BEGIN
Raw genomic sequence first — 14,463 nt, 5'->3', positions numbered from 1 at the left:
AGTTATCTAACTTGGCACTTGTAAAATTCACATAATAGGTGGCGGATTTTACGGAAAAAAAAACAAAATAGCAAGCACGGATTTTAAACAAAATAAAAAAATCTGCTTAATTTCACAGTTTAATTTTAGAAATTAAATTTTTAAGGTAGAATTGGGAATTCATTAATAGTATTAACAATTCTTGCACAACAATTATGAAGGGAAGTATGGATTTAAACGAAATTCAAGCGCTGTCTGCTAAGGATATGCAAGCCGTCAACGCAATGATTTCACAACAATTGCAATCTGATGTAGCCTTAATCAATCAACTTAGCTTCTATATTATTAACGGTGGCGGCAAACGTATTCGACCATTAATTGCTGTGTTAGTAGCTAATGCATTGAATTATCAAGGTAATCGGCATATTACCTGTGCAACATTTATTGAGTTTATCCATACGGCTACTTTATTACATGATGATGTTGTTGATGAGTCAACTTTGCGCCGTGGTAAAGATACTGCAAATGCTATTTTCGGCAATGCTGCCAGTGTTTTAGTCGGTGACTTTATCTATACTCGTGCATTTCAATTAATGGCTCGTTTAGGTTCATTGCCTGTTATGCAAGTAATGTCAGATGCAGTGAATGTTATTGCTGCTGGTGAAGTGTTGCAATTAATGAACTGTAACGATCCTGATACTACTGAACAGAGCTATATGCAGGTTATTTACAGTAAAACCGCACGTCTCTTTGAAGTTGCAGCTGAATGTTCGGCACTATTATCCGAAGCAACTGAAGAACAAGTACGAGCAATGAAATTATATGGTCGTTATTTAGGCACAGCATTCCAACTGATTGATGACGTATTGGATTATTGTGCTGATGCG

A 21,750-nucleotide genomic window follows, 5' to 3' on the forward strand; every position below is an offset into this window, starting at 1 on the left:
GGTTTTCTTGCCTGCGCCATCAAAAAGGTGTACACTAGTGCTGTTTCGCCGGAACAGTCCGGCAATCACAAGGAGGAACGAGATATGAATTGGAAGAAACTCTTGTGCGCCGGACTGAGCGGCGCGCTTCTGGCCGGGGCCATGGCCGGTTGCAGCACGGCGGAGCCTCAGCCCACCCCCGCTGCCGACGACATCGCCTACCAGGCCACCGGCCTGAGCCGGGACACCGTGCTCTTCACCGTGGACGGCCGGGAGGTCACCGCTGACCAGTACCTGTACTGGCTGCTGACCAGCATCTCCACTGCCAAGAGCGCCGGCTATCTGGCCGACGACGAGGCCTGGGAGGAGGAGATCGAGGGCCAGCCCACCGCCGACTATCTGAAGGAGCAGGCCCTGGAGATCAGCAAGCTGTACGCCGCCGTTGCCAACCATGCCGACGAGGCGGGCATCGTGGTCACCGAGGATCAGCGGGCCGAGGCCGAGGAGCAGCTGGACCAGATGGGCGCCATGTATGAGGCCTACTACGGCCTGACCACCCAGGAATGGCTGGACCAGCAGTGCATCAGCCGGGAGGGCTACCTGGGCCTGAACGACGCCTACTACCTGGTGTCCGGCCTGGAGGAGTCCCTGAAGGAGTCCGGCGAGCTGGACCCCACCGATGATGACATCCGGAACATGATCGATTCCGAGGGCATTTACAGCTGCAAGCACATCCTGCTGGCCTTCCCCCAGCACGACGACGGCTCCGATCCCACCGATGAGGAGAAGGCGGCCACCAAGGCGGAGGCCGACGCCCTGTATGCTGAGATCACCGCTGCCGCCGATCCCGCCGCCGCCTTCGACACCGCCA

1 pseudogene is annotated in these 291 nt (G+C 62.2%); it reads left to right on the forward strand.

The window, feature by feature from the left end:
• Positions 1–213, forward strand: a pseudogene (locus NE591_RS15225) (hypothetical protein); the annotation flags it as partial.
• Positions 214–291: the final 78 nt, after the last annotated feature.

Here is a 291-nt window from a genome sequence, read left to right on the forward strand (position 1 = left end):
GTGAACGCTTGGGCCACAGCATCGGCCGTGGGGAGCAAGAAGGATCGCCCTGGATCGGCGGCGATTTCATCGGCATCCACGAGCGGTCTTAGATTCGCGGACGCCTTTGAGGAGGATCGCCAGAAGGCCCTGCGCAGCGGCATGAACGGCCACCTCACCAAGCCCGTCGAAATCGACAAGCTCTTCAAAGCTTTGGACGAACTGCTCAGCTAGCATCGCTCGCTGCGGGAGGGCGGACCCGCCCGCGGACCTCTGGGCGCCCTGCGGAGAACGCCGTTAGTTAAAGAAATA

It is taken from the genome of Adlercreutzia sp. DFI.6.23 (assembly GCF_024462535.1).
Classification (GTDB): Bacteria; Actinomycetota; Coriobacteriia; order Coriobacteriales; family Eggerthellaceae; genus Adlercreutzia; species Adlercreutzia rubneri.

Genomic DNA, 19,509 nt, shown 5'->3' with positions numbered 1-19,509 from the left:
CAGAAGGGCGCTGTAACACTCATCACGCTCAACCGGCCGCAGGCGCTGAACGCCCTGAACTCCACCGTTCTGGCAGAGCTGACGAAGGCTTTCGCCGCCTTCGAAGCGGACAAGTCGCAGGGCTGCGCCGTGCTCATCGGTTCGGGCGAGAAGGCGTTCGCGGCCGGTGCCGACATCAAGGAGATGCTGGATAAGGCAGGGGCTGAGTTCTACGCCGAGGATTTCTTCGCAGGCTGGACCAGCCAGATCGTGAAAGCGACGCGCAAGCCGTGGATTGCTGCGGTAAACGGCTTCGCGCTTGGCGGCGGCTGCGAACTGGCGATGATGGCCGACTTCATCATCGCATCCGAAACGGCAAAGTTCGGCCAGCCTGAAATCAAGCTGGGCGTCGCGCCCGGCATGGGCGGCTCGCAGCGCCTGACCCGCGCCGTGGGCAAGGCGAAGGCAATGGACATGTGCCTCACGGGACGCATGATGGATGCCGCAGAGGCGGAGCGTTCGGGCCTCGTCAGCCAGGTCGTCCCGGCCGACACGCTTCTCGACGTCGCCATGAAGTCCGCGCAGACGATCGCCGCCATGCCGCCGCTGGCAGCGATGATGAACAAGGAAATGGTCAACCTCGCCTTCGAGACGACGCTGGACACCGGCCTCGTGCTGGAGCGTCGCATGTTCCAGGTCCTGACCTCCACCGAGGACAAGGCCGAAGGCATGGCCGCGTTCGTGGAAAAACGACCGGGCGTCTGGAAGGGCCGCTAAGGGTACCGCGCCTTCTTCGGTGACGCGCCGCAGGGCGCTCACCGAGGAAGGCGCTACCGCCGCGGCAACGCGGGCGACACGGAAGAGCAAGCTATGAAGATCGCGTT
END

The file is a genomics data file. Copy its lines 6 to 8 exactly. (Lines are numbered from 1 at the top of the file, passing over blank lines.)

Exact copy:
The window, feature by feature from the left end:
• Positions 1–213, forward strand: a pseudogene (locus NE591_RS15225) (hypothetical protein); the annotation flags it as partial.
• Positions 214–291: the final 78 nt, after the last annotated feature.